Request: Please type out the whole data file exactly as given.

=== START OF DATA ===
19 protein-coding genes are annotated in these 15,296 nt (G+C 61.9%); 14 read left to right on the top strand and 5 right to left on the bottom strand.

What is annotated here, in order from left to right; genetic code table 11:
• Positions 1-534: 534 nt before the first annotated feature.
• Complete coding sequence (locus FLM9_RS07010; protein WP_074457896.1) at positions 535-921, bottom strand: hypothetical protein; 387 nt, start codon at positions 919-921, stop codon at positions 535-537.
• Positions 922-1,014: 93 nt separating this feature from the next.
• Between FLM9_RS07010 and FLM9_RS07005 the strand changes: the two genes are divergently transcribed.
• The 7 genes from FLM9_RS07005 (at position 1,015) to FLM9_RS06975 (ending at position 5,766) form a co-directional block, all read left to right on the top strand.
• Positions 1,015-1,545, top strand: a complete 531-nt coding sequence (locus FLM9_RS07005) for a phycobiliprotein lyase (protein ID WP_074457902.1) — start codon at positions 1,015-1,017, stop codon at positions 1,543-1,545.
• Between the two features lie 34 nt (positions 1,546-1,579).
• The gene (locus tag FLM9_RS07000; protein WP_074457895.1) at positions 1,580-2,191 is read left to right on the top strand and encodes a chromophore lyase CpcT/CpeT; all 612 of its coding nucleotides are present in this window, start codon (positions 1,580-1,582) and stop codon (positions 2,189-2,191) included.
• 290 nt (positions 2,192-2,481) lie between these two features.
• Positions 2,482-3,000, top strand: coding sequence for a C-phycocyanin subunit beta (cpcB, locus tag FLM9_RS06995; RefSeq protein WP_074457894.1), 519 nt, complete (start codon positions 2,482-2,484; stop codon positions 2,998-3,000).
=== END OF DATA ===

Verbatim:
19 protein-coding genes are annotated in these 15,296 nt (G+C 61.9%); 14 read left to right on the top strand and 5 right to left on the bottom strand.

What is annotated here, in order from left to right; genetic code table 11:
• Positions 1-534: 534 nt before the first annotated feature.
• Complete coding sequence (locus FLM9_RS07010; protein WP_074457896.1) at positions 535-921, bottom strand: hypothetical protein; 387 nt, start codon at positions 919-921, stop codon at positions 535-537.
• Positions 922-1,014: 93 nt separating this feature from the next.
• Between FLM9_RS07010 and FLM9_RS07005 the strand changes: the two genes are divergently transcribed.
• The 7 genes from FLM9_RS07005 (at position 1,015) to FLM9_RS06975 (ending at position 5,766) form a co-directional block, all read left to right on the top strand.
• Positions 1,015-1,545, top strand: a complete 531-nt coding sequence (locus FLM9_RS07005) for a phycobiliprotein lyase (protein ID WP_074457902.1) — start codon at positions 1,015-1,017, stop codon at positions 1,543-1,545.
• Between the two features lie 34 nt (positions 1,546-1,579).
• The gene (locus tag FLM9_RS07000; protein WP_074457895.1) at positions 1,580-2,191 is read left to right on the top strand and encodes a chromophore lyase CpcT/CpeT; all 612 of its coding nucleotides are present in this window, start codon (positions 1,580-1,582) and stop codon (positions 2,189-2,191) included.
• 290 nt (positions 2,192-2,481) lie between these two features.
• Positions 2,482-3,000, top strand: coding sequence for a C-phycocyanin subunit beta (cpcB, locus tag FLM9_RS06995; RefSeq protein WP_074457894.1), 519 nt, complete (start codon positions 2,482-2,484; stop codon positions 2,998-3,000).